The quick service burger wars are heating up and one relative newcomer -- Smashburger -- is poised for the challenge.

Last year, Forbes picked Smashburger as America's most promising company. A month later, the company announced expansion plans to Latin America. For a Denver-based company that only got its start five years ago, that's pretty impressive.

Now, the 160-unit chain is launching its first major marketing campaign, Nation's Restaurant News reports. The chain is launching a radio campaign that features the Smashburger Burger Smasher, a new brand character, and using the new tagline "Smashed fresh. Served delicious."

But that's not all. Smashburger is also going after one of its major rivals: In-N-Out. The company is hoping to open 40 to 60 locations in the Los Angeles area in the next seven years. Food Republic has its money on Smashburger, thanks to the "superior" burger.

So what exactly makes this burger "superior?" The chain smashes, sears and seasons its meat to order. It offers a huge range of customizations, or you can choose from a suggested menu. Over a dozen sauces and toppings are free, and cheese is $0.70 extra.

If Smashburger wants to win this burger war, it's not only In-N-Out that the company has to contend with. Forbes just named Five Guys as the country's fastest-growing restaurant chain.

Smashburger currently has locations in 27 states. That's only 23 more to go!

Also on HuffPost:

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  • Juicy Lucy

    <a href="">Matt's Bar</a> and the <a href="">5-8 Club</a> -- Minneapolis, Minnesota How does one burger cause so much controversy? Located on the same street in Minneapolis, both Matt's Bar and the 5-8 Club have laid claim to the creation of the burger known as the Juicy Lucy, with a generous helping of cheese between two patties. Brace yourself as you take your first bite, a steaming hot flow of cheese is bound to catch you. <em>Photo by Flickr user <a href="" target="_hplink">TheGirlsNY</a>.</em>

  • Steamed Burger

    <a href="">Ted's Restaurant</a> -- Meriden, Connecticut None of us would picture our burgers coming out of a small drawer. Well, at Ted's Restaurant in Meriden, trays were created to hold small mounds of hamburger meat and cheese. Those trays are then placed into those drawers, where they're steamed to perfection. Gracing hungry diners' plates for well over 100 years, the steamed burger has gotten the attention of many popular food authorities like <em>Hamburger America</em> and <em>Man v. Food</em>.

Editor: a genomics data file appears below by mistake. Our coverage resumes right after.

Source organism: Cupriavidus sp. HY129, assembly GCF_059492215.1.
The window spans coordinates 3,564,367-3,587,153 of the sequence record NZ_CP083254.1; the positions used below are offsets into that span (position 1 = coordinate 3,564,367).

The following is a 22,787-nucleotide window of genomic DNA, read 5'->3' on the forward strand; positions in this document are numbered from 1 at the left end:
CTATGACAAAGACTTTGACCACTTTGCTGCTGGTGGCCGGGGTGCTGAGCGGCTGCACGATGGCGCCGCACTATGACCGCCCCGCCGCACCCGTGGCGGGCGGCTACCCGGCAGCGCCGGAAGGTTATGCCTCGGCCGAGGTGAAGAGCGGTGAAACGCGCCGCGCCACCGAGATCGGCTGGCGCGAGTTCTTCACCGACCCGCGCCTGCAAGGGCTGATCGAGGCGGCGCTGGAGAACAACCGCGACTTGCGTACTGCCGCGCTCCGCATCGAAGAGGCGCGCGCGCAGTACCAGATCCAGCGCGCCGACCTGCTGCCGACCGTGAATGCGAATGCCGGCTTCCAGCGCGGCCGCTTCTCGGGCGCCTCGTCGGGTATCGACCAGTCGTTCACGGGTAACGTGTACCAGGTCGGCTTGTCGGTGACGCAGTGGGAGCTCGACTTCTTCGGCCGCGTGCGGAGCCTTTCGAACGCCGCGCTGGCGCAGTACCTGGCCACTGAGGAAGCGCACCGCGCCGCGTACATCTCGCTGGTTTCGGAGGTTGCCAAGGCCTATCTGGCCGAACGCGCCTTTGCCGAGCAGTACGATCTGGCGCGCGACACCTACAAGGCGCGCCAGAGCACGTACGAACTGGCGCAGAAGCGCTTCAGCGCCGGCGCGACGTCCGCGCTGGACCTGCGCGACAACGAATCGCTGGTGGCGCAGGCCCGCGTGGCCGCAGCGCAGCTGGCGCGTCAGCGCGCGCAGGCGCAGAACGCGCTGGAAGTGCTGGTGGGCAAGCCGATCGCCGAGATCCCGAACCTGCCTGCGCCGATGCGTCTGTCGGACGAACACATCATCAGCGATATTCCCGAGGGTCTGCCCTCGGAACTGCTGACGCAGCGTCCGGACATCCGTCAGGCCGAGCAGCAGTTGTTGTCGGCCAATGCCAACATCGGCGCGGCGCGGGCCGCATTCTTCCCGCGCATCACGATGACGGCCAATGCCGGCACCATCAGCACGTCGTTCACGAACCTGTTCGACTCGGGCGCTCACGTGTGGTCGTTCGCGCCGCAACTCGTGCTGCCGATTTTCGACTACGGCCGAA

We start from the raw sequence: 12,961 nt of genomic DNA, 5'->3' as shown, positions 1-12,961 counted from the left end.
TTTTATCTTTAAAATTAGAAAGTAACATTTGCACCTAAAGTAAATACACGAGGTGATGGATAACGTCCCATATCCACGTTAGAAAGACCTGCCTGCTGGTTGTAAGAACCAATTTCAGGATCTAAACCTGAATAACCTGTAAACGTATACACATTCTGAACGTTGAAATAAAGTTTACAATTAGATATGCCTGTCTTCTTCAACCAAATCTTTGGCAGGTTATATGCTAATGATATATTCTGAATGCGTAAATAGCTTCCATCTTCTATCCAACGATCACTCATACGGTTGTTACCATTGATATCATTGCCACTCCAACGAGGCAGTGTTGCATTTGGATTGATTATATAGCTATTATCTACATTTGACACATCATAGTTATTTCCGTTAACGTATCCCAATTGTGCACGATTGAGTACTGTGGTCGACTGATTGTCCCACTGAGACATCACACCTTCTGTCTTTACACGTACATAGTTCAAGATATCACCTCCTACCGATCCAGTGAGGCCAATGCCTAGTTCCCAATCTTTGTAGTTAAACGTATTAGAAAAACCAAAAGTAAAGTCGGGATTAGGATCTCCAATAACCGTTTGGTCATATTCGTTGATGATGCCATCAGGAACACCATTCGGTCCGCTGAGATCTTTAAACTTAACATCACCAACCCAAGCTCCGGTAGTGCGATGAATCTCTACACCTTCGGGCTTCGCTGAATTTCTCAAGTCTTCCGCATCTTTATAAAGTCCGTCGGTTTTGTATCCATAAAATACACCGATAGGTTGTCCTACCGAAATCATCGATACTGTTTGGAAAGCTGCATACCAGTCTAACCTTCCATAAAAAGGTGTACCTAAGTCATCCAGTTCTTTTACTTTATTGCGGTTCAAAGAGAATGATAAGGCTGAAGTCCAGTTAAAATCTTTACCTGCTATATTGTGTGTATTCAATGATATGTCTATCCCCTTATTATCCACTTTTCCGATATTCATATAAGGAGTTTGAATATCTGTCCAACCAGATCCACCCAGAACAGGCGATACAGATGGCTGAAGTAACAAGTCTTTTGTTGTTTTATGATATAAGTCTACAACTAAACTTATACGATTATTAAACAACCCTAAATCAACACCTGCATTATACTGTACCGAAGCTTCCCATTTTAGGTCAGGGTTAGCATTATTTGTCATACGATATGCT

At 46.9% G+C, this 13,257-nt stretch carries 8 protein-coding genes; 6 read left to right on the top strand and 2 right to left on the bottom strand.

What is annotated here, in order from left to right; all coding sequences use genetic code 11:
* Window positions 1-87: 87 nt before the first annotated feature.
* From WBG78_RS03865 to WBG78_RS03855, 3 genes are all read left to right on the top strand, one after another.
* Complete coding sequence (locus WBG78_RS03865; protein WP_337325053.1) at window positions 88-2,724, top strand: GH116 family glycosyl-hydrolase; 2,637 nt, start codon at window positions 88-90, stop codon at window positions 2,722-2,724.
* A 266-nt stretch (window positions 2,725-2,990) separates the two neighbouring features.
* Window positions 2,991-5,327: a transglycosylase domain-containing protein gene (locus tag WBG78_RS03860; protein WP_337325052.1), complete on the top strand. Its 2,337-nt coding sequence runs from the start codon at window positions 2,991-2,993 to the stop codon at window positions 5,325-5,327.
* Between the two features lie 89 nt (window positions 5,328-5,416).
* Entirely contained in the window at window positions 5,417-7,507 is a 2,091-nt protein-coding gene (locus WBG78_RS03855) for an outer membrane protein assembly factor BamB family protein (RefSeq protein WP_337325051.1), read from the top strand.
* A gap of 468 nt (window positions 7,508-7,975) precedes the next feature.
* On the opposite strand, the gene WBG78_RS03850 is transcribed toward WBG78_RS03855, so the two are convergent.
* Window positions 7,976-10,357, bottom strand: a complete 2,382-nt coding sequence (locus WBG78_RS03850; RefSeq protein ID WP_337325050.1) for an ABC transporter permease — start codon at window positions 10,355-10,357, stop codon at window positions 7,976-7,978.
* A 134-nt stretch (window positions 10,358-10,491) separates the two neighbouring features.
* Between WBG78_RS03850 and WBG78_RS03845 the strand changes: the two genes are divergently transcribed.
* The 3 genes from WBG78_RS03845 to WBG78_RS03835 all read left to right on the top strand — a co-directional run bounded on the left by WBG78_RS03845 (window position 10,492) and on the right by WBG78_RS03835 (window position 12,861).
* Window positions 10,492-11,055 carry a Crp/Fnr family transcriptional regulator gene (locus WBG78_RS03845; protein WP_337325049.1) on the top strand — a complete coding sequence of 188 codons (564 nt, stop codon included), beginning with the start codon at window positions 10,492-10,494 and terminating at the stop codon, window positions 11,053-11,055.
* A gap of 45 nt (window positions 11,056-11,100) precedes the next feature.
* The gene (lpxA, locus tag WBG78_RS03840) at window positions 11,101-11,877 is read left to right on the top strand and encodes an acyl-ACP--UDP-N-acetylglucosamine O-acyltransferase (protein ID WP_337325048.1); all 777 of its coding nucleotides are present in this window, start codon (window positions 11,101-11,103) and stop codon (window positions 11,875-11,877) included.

• Green Chile Cheeseburger

    <a href="">Horseman's Haven Cafe</a> -- Santa Fe, New Mexico In the southwest, all you have to do is add New Mexico's staple chile to pretty much any dish. One of those dishes is the cheeseburger. Horseman's Haven Cafe, on the outskirts of Santa Fe, New Mexico, does that burger justice. Just be careful that the chile itself is hot enough to make you see the Four Horsemen. <em>Photo by Flickr user <a href="" target="_hplink">WordRidden</a>.</em>

  • Guberburger

    <a href="">Wheel Inn</a> -- Sedalia, Missouri The Guberburger, created at The Wheel Inn in Sedalia, Missouri, places peanut butter, lettuce, tomatoes and Miracle Whip between two buns. Though The Wheel Inn closed in 2007, it has been resurrected under the ownership of a former employee.

  • Butter Burger

    <a href="">Solly's Grille</a> -- Milwaukee, Wisconsin The Butter Burger is so named because the meat patty, when being cooked, is drenched in butter. Once done, it is once again slathered in butter. Since 1936, Solly's Grille in Milwaukee, Wisconsin, has been using nothing but the finest ingredients to churn out its signature butter burgers, winning Best of Milwaukee awards from the <em>Milwaukee Journal</em>. The Butter Burger was put on the national map in a television ad for Miller Lite.

  • Pastrami Burger

    <a href="">Crown Burgers</a> -- Salt Lake City, Utah For three decades, a really popular New York deli meat has been rooming with an unlikely partner. Take a trip out west to Salt Lake City, Utah, you'll find that your traditional pastrami has found its way into a burger. The pastrami burger was popularized by a Greek family, the Katsanevas, at their restaurant, Crown Burgers. <em>Photo by Flickr user <a href="" target="_hplink">Symic</a>.</em>

  • Hukilau Burger

    <a href="">Hukilau Cafe</a> -- Laie, Hawaii If the sunshine and beautiful beaches of Hawaii aren't enough of a reason to get up and book a flight, the Hukilau Cafe has been putting their spin on burgers for years. Their take on the Teriyaki burger coats the patty in teriyaki sauce, topped with pineapples, and includes a fried egg. <em>Photo by Flickr user <a href="" target="_hplink">TheGirlsNY</a>.</em>

  • Garbage Burger

    <a href="">Wimpy's Grill</a> -- Durham, North Carolina The Carolinas are known for their burgers with everything. At Wimpy's Grill in Durham, North Carolina, they take that quite literally. The burger is jam-packed with everything on the menu. It's so messy that I recommend eating it outdoors.

  • Slugburger

    <a href="">Weeks' Diner</a> -- Booneville, Mississippi Created during the Great Depression, a slugburger extends its beef with soybean grits. The burger is then topped with mustard, dill pickles, and onions. They are tiny but tasty, especially at Week's Diner in Booneville, Mississippi. <em>Photo by Flickr user <a href="" target="_hplink">Southern Foodways Alliance</a>.</em>

  • Québec Style Burger

    <a href="">Montreal Pool Room</a> -- Montreal, Québec The province of Québec is known for its unique style of hot dogs. The "steamie" is loaded with relish, mustard, and coleslaw. For a similar style of <em>casse-croute</em> burger, go to the Montreal Pool Room. Load your burger with tomatoes, relish, mustard, and coleslaw. However, there is no actual working pool table at the Montreal Pool Room. <em>Photo by Flickr user <a href="" target="_hplink">Y-Not</a>.</em>